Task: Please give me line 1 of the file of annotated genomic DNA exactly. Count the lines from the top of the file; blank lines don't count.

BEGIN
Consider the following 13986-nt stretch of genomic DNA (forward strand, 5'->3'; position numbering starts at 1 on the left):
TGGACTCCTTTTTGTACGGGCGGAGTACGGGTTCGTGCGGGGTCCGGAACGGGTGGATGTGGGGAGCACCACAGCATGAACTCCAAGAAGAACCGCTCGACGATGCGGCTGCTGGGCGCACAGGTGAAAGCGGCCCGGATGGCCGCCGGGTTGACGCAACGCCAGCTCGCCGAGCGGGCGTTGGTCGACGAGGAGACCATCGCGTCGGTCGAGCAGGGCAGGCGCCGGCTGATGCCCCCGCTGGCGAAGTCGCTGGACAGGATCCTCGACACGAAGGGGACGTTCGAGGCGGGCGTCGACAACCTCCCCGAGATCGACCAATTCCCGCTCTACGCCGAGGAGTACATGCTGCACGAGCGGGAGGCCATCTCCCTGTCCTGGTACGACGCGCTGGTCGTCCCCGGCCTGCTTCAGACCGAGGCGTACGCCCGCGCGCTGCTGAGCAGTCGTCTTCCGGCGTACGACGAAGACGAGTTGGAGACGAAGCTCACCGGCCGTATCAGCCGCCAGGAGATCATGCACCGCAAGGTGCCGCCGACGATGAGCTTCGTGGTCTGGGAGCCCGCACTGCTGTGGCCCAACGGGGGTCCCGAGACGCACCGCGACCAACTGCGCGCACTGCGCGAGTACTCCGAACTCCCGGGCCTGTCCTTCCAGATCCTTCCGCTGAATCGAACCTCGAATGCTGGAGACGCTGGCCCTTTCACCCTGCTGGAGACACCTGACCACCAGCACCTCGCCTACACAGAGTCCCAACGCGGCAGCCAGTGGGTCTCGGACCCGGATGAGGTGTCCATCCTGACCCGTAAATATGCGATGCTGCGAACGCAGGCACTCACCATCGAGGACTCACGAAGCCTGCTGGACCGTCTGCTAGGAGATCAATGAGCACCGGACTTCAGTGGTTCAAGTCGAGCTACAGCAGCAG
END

Consider the following 13986-nt stretch of genomic DNA (forward strand, 5'->3'; position numbering starts at 1 on the left):